T DESTINATIONDANCE byKatieDravenstott
panies based inthe city; the restructuring of veterandance groups like TexasBallet Theater andDallasBlackDance Theatre; and the creationof local dance festivals, includingRhythmInFusionFestival (RIFF) andDallas DanceFest (DDF).All of these factors arehelping to transformDallas into a grand destinationfor dance.Ke
eping this inmind theDanceCouncil ofNorthTexas (DCNT), inpartnershipwiththeCity ofDallasOffice of CulturalAffairs, is planning to delivermore vitality, diversity and excel- lence indancewiththe second annualDDFwhichtakes place September 4-6, 2015 atDallasCity PerformanceHall. This prestigious event features performances onFriday and Saturday evenings at 8:00 p.m. and concludes Sunday afternoonwiththeDanceCouncilHonors.
The impact of the festival isn’t just felt around theDallas-FortWorth Metroplex but across the regionaswell.Houston-basedMETdance (for- merlyHoustonMetropolitanDanceCompany), a former participant in TheDallasMorningNewsFestival,was disappointedwhenthat festival dis- banded in2004 as ithad looked forward to performing forDallas audi- ences.But artistic directorMarlanaDoyle says, “Wewere grateful to be a part ofDDF last year andhad the thrill of enjoying theDallas audiences and arts community insuchanamazing venue once again.ME
Tdance appreciates the efforts of theDallasDanceCouncil and looks forward to celebrating the arts inTexas.”
KimiNikaidoh, artistic director ofBruceWoodDance Projecthere in Dallas, adds, “Giventhe all-consumingnature of running anarts organi- zation, it’s impossible to seewhat all of themany other groups inthe area are accomplishing.DallasDanceFest bringsus all out of our respective “workshops” and givesus the chance to be inspired and challenged by eachother.”
Curated by top dance professionals LaurenAnderson, FredDarsow, Bridget L.Mo
ore andCatherine Turocy,DDF2015will feature 20 excep- tional artists and companies fromall across the regionincluding - Houston,Austin,Oklahoma,Alabama, and theDallas-FortWorth Metroplex.Au
diences canexpect eachperformance to be aunique and thrilling display of dance styles including - classical ballet,modern, tap, hip-hop, traditional Indiandance andBallet Folklórico. The programs will also feature performances bywell-knownand belovedDallas insti- tutions suchasDallasBlackDance Theatre andBruceWoodDance Project alongwithsomenewnames including theDallasCowboys Rhythm&BluesDancers.
“Itwas incredible to see sucha tremendous response toDDF2014,” says DCNT PresidentKirtHathaway. “TheDanceCouncilmade the decision to re-implement thiswonderful dance event after ithad sat idle for so many years.Withthe inclusionof theDanceCouncilHonors,DDFhas immediately become one ofDCNT’smarquis events. Producing sucha wonderfulweekend of dancewouldnothave beenpossible if the organ- izationhadnot experienced suchgrowthover the past several years. It truly shows that there is a great commitment by the board and staff to support dance inNorth Texas and beyond. This year promises to be evenmore exciting.“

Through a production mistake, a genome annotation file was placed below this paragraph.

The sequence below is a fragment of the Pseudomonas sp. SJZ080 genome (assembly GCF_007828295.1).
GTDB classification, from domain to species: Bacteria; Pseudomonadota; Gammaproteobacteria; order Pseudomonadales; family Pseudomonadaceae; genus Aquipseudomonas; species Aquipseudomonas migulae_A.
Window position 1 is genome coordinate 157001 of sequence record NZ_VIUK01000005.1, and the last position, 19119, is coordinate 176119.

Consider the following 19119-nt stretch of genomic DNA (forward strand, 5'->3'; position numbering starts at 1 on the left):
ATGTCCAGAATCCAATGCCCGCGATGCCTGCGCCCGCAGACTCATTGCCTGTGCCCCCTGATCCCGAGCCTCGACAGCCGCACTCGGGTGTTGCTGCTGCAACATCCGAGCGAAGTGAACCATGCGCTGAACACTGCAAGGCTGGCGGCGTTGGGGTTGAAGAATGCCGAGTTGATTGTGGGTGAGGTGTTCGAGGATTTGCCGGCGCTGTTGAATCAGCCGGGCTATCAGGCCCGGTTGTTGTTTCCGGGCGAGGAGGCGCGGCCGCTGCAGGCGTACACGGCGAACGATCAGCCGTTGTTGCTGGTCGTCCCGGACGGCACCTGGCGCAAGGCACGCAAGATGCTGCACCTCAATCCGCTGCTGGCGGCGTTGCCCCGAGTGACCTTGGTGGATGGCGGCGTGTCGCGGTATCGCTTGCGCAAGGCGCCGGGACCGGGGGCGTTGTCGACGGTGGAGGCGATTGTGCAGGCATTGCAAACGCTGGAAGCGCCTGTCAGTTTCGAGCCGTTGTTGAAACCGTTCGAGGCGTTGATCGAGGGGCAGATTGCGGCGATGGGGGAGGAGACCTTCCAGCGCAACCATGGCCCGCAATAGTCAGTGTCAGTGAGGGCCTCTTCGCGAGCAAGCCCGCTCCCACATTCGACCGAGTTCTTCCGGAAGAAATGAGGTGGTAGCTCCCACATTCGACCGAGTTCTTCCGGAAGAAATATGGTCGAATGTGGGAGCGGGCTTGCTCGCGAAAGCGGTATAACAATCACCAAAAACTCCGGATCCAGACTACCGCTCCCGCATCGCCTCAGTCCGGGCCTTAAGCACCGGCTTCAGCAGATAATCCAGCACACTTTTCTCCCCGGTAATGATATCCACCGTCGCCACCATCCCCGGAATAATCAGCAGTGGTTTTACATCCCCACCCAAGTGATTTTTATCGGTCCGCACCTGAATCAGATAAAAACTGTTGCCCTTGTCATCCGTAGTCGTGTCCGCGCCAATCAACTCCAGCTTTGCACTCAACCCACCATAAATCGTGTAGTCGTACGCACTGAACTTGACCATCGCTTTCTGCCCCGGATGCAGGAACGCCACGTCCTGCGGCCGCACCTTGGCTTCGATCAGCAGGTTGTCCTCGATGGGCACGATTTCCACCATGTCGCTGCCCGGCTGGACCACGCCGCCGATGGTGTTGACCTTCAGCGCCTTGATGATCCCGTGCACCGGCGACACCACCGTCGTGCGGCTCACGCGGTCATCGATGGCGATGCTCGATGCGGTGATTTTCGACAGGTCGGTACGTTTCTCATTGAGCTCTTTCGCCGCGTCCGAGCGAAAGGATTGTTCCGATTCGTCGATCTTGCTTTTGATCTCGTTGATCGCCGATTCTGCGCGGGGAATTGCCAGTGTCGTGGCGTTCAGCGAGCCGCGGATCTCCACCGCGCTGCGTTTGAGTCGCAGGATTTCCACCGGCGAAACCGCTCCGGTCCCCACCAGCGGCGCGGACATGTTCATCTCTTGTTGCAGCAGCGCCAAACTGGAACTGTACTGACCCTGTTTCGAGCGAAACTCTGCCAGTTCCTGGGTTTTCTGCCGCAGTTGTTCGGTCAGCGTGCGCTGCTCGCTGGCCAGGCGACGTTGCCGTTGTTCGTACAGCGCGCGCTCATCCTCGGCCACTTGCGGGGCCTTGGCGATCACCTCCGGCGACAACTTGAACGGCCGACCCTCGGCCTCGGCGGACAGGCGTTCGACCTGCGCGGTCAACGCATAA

page 16 Aug-Oct 2015 www.thedancecouncil.org
he perceptionof dance inDallashas changed dramatically over the last five years largely due to the development of theDallas ArtsDistrict; the rise inthenumber of professional dance com-
he second annualDallasDanceFest promisesmore variety and exceptional dancing fromindividuals and groups throughout the region.
Pictured:Booker T.WashingtonHSPVARepertory II. Photo:BrianGuilliaux This year’s participants include:
BalletEnsemble ofTexas (Coppell, TX) – Formed inMay 2001 under the leadership of Lisa Slagle, the company’s goal is to present quality ballet performances for the local communities and to provide advanced ballet studentswith the opportunity to prepare for a career in dance. It is the official company of theBalletAcademy of Texas.
BellHouseArts, Inc. (Owasso,OK) – Founded byRachelBruce Johnson, TheBellHouse is a collaborative dance and art cooperative dedicated to creating opportunity for artistic exchange.At
TheBell House,we are interested in the collaboration of ideas, people and movement language that challenge the status quo and conventional ways ofmaking art by elevating art as a process. Its fostersmeeting points for artistic connection between people rather than elevating the art as product in order to activate the transformative nature ofmove- ment that can be experienced both in the practice, performance and witness of dance.
BookerT.WashingtonHighSchool forPerforming andVisual ArtsRepertoryDanceCompany I&II (Dallas, TX) –BTWHSPVA is “the cradle of theDallasArtsDistrict.” In2015, the schoolwas awarded the TexasCommissionontheArtsMedal ofHonor for exem- plary training inArtsEducation. The department’s philosophy is to provide a broad dance educationthat challenges the students artistical- ly, intellectually, and physically and to prepare qualified students for collegiate and professional careers indance and related professions.
BruceWoodDanceProject (Dallas, TX) –BWDPwas launched in 2011 to champion the vision, leadership and artistry of nationally acclaimed Texan dance-makerBruceWood.BW
DP picked upwhere the successful FortWorth-basedBruceWoodDanceCompany left off.
DANCE!NORTHTEXAS a publicationof the dance council ofnorthtexas vol 18 •no 3
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